Reading symbols

A short note on Goya’s “Red Boy” Portraits of children accompanied by animals have a long tradition in Spanish painting. Outfitted in a splendid red costume, this young boy, the son of the Count and Countess of Altamira, is shown with a pet magpie (which holds the painter’s calling card in its beak) a cage…

some days …

Even in Kyoto —hearing the cuckoo’s cry —I long for Kyoto. Matsuo Basho (tr. Robert Hass) Matsuo Basho

What art can do …

Good art activates both heart & mind. Its a dualisme not always well reflected in contemporary conceptual art. We often see art drowning in its own philosophical – or; as is more & more the case today – political slogans. I do definitively understand the need for political revolt; but for the artist the uttering…

The Odyssey of a Painter

Not necessarily because he is a favourite painter of mine, but because his meditations on making art is just wonderful And obviously; he also is a great painter The Bench Painting series (1989–2009), was originally conceived as an homage to the Italian Renaissance philosopher Giordano Bruno. Burnt at the stake for heresy in Rome in 1600, Bruno…

Looking at boulders

There are few things I like better than a great ekphrastic poem: Adjacent,Against, Upon Rick Barot —after Michael Heizer I may be looking at the set of boulders that is now in front of me, but it is you I am addressing. You are near or you are far, depending on the accuracy of the…

Learning by heart

Art does not reproduce the visible, but makes visible that which is not easily seen. — Kimon Nikolaides I’m reading Corita Kent’s: Learning By Heart and today her teaching made me think of Yoko Ono. from Grapefruit an artist’s book written by Yoko Ono, originally published in 1964. From Learning by Heart: … when we give names to things,…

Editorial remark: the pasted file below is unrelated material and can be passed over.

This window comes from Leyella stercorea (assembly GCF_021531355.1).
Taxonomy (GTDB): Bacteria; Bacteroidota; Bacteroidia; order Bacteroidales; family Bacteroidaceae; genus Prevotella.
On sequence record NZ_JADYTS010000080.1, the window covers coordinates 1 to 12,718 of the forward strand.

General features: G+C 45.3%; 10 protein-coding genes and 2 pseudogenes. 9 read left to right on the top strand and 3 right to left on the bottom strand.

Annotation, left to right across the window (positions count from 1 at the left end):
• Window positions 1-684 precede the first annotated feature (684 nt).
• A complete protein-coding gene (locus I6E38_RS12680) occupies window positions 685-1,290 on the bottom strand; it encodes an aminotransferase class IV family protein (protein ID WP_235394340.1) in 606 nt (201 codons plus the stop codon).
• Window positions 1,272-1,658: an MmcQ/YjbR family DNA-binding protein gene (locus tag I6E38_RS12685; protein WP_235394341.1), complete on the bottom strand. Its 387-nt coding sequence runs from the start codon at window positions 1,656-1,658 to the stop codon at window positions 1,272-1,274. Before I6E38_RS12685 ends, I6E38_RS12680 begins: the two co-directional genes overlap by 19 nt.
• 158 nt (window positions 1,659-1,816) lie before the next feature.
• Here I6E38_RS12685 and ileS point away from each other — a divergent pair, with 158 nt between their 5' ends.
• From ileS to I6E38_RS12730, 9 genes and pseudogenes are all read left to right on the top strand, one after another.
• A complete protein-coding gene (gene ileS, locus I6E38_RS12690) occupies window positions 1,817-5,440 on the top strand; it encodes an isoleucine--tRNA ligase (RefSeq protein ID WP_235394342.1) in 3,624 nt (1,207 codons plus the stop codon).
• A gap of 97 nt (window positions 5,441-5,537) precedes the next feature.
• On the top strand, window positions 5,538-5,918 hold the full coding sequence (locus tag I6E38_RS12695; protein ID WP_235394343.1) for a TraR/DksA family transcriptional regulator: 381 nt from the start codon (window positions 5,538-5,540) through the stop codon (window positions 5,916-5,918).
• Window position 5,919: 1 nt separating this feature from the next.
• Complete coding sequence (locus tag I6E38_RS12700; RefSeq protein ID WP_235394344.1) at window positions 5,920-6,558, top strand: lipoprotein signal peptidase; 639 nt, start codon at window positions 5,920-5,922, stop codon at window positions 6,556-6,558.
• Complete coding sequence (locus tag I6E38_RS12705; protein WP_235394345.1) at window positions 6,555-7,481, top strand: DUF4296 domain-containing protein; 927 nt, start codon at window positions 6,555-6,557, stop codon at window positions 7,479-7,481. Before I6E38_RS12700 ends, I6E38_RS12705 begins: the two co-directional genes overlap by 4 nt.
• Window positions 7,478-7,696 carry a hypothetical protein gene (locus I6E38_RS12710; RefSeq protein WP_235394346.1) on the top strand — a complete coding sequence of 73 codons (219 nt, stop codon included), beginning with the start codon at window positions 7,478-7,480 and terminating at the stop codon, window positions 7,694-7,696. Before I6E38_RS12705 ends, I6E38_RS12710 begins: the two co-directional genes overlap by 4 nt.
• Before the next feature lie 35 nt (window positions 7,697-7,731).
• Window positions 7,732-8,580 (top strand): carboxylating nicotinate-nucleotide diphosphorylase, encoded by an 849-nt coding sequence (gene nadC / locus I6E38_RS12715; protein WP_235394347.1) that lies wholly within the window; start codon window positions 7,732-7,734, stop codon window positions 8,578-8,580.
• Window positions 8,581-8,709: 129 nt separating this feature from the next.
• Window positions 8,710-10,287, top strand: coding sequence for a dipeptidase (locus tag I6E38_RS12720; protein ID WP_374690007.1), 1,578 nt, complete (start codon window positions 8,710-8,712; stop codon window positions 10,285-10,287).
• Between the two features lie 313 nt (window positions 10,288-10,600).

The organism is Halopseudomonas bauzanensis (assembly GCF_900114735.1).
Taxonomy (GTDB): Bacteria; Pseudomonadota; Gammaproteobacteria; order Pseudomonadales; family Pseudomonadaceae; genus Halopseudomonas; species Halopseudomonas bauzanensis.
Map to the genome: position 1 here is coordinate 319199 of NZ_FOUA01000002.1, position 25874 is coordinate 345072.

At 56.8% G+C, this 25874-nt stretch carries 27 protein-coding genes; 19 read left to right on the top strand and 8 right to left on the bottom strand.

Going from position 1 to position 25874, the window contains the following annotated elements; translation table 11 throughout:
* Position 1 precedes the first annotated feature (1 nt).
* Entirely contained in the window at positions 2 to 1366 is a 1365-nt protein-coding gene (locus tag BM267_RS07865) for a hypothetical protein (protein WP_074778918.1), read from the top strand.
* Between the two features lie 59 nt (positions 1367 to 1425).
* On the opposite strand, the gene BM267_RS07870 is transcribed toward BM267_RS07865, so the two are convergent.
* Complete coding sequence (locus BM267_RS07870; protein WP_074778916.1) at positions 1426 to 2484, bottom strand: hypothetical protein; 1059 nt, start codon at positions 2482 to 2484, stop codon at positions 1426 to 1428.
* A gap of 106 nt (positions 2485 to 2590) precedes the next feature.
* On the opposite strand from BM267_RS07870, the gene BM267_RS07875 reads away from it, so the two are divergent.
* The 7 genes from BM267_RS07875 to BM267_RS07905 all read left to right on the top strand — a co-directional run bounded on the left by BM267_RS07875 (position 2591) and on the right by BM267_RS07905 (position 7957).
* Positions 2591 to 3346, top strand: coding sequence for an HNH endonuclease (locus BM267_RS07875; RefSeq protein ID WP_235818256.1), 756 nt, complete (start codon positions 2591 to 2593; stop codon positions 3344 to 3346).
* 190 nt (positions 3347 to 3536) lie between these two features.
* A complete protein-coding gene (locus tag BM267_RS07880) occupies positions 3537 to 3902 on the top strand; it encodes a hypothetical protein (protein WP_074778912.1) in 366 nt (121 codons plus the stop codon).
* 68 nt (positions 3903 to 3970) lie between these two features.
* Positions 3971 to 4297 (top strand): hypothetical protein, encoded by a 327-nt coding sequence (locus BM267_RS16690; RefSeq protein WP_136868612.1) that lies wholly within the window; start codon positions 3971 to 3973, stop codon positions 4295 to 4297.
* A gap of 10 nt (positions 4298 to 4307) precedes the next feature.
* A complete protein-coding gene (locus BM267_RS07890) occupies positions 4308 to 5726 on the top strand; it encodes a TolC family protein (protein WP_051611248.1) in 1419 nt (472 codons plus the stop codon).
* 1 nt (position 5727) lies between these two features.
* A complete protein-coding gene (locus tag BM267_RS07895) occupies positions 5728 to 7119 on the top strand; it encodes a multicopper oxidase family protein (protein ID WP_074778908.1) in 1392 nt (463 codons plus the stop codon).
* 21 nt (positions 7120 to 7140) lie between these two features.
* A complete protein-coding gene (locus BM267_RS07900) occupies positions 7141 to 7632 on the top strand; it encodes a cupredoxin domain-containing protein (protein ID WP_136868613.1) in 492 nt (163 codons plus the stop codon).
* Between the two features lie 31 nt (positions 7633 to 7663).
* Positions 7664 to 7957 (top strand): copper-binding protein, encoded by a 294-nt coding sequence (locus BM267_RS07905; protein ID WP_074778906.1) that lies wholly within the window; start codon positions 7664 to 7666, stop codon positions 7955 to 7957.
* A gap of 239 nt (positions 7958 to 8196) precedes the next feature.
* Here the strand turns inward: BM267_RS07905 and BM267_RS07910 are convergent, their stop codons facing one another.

Facing the Collage

My original plan was to spend five years learning the art of drawing. Two years in, my master-plan has taken on a life of its own, and I am no longer in control of my evolution … There seems to be an incommensurable difference between looking at art from a theoretical point of view (as…

“I never really separated painting and literature.”

Claire Daigle writes: In 1959 Twombly executed some of the most spare works of his career, among them the 24 drawings that comprise Poems to the Sea, done on the coast of Italy. What order of poems, punctuated with numerals and question marks, are these? The sea is reduced to horizon line and word, scribblings and…

Trespassing time and place

Cy Twombly (American, 1928-2011) is a great painter, but sometimes it seems even more accurate to describe him as a great writer. He writes of many things: his love of other great painting and writing (and sculpture and architecture), his love of nature and history and of the places where all these things intersect most…

I DON’T LIKE HEARING that poetry is dying or dead –

I prefer the absurdity of writing poems to the absurdity of not writing poems… Possibilities I prefer movies. I prefer cats. I prefer the oaks along the Warta. I prefer Dickens to Dostoyevsky. I prefer myself liking people to myself loving mankind. I prefer keeping a needle and thread on hand, just in case. I…